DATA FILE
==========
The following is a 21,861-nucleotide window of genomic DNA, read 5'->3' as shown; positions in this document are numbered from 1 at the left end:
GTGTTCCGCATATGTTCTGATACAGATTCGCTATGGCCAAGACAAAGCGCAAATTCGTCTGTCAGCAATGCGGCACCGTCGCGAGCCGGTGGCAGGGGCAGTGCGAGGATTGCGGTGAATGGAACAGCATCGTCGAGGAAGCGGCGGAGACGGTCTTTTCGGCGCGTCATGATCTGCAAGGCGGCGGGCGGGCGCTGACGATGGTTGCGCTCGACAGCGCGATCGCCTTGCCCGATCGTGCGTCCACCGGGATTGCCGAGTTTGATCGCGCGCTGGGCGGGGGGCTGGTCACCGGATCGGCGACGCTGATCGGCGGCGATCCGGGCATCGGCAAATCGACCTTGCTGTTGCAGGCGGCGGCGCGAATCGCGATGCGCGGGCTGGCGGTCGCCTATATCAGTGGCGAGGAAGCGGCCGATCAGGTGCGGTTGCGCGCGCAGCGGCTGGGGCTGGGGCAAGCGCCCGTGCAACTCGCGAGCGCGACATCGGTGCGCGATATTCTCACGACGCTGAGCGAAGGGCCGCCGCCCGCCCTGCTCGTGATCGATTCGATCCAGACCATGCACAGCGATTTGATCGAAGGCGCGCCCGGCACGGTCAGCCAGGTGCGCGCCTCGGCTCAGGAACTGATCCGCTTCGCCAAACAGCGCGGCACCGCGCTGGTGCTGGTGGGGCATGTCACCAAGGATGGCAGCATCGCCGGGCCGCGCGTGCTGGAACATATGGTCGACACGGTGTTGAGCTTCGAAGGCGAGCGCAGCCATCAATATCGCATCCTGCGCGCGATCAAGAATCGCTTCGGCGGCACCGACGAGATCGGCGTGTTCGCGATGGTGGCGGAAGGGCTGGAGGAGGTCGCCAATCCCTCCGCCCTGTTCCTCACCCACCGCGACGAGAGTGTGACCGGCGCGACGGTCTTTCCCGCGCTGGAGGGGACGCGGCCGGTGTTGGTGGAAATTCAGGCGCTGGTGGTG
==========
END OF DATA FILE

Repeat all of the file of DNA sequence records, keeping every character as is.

The following is a 21,861-nucleotide window of genomic DNA, read 5'->3' as shown; positions in this document are numbered from 1 at the left end:
GTGTTCCGCATATGTTCTGATACAGATTCGCTATGGCCAAGACAAAGCGCAAATTCGTCTGTCAGCAATGCGGCACCGTCGCGAGCCGGTGGCAGGGGCAGTGCGAGGATTGCGGTGAATGGAACAGCATCGTCGAGGAAGCGGCGGAGACGGTCTTTTCGGCGCGTCATGATCTGCAAGGCGGCGGGCGGGCGCTGACGATGGTTGCGCTCGACAGCGCGATCGCCTTGCCCGATCGTGCGTCCACCGGGATTGCCGAGTTTGATCGCGCGCTGGGCGGGGGGCTGGTCACCGGATCGGCGACGCTGATCGGCGGCGATCCGGGCATCGGCAAATCGACCTTGCTGTTGCAGGCGGCGGCGCGAATCGCGATGCGCGGGCTGGCGGTCGCCTATATCAGTGGCGAGGAAGCGGCCGATCAGGTGCGGTTGCGCGCGCAGCGGCTGGGGCTGGGGCAAGCGCCCGTGCAACTCGCGAGCGCGACATCGGTGCGCGATATTCTCACGACGCTGAGCGAAGGGCCGCCGCCCGCCCTGCTCGTGATCGATTCGATCCAGACCATGCACAGCGATTTGATCGAAGGCGCGCCCGGCACGGTCAGCCAGGTGCGCGCCTCGGCTCAGGAACTGATCCGCTTCGCCAAACAGCGCGGCACCGCGCTGGTGCTGGTGGGGCATGTCACCAAGGATGGCAGCATCGCCGGGCCGCGCGTGCTGGAACATATGGTCGACACGGTGTTGAGCTTCGAAGGCGAGCGCAGCCATCAATATCGCATCCTGCGCGCGATCAAGAATCGCTTCGGCGGCACCGACGAGATCGGCGTGTTCGCGATGGTGGCGGAAGGGCTGGAGGAGGTCGCCAATCCCTCCGCCCTGTTCCTCACCCACCGCGACGAGAGTGTGACCGGCGCGACGGTCTTTCCCGCGCTGGAGGGGACGCGGCCGGTGTTGGTGGAAATTCAGGCGCTGGTGGTG